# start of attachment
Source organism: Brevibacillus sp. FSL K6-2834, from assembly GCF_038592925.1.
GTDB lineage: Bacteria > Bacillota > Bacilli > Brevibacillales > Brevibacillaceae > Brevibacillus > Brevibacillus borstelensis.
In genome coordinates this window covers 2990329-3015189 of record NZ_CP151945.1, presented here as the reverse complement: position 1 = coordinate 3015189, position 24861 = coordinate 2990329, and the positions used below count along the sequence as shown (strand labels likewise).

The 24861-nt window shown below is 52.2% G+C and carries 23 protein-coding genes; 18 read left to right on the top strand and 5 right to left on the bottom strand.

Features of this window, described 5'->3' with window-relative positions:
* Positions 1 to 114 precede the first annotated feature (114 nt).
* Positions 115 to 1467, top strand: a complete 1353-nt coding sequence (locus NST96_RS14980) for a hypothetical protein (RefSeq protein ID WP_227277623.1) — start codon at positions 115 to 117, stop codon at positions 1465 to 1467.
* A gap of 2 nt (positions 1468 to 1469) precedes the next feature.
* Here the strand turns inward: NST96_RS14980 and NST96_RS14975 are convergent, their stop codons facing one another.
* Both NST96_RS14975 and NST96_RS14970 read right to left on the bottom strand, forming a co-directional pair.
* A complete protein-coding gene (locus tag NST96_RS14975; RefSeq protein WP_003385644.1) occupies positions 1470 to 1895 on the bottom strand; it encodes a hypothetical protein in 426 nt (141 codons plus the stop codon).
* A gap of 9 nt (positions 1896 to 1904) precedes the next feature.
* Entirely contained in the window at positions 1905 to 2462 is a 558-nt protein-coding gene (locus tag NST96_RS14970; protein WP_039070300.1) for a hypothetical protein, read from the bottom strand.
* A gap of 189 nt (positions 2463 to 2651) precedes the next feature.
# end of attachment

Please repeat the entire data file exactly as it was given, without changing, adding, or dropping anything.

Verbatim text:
Source organism: Brevibacillus sp. FSL K6-2834, from assembly GCF_038592925.1.
GTDB lineage: Bacteria > Bacillota > Bacilli > Brevibacillales > Brevibacillaceae > Brevibacillus > Brevibacillus borstelensis.
In genome coordinates this window covers 2990329-3015189 of record NZ_CP151945.1, presented here as the reverse complement: position 1 = coordinate 3015189, position 24861 = coordinate 2990329, and the positions used below count along the sequence as shown (strand labels likewise).

The 24861-nt window shown below is 52.2% G+C and carries 23 protein-coding genes; 18 read left to right on the top strand and 5 right to left on the bottom strand.

Features of this window, described 5'->3' with window-relative positions:
* Positions 1 to 114 precede the first annotated feature (114 nt).
* Positions 115 to 1467, top strand: a complete 1353-nt coding sequence (locus NST96_RS14980) for a hypothetical protein (RefSeq protein ID WP_227277623.1) — start codon at positions 115 to 117, stop codon at positions 1465 to 1467.
* A gap of 2 nt (positions 1468 to 1469) precedes the next feature.
* Here the strand turns inward: NST96_RS14980 and NST96_RS14975 are convergent, their stop codons facing one another.
* Both NST96_RS14975 and NST96_RS14970 read right to left on the bottom strand, forming a co-directional pair.
* A complete protein-coding gene (locus tag NST96_RS14975; RefSeq protein WP_003385644.1) occupies positions 1470 to 1895 on the bottom strand; it encodes a hypothetical protein in 426 nt (141 codons plus the stop codon).
* A gap of 9 nt (positions 1896 to 1904) precedes the next feature.
* Entirely contained in the window at positions 1905 to 2462 is a 558-nt protein-coding gene (locus tag NST96_RS14970; protein WP_039070300.1) for a hypothetical protein, read from the bottom strand.
* A gap of 189 nt (positions 2463 to 2651) precedes the next feature.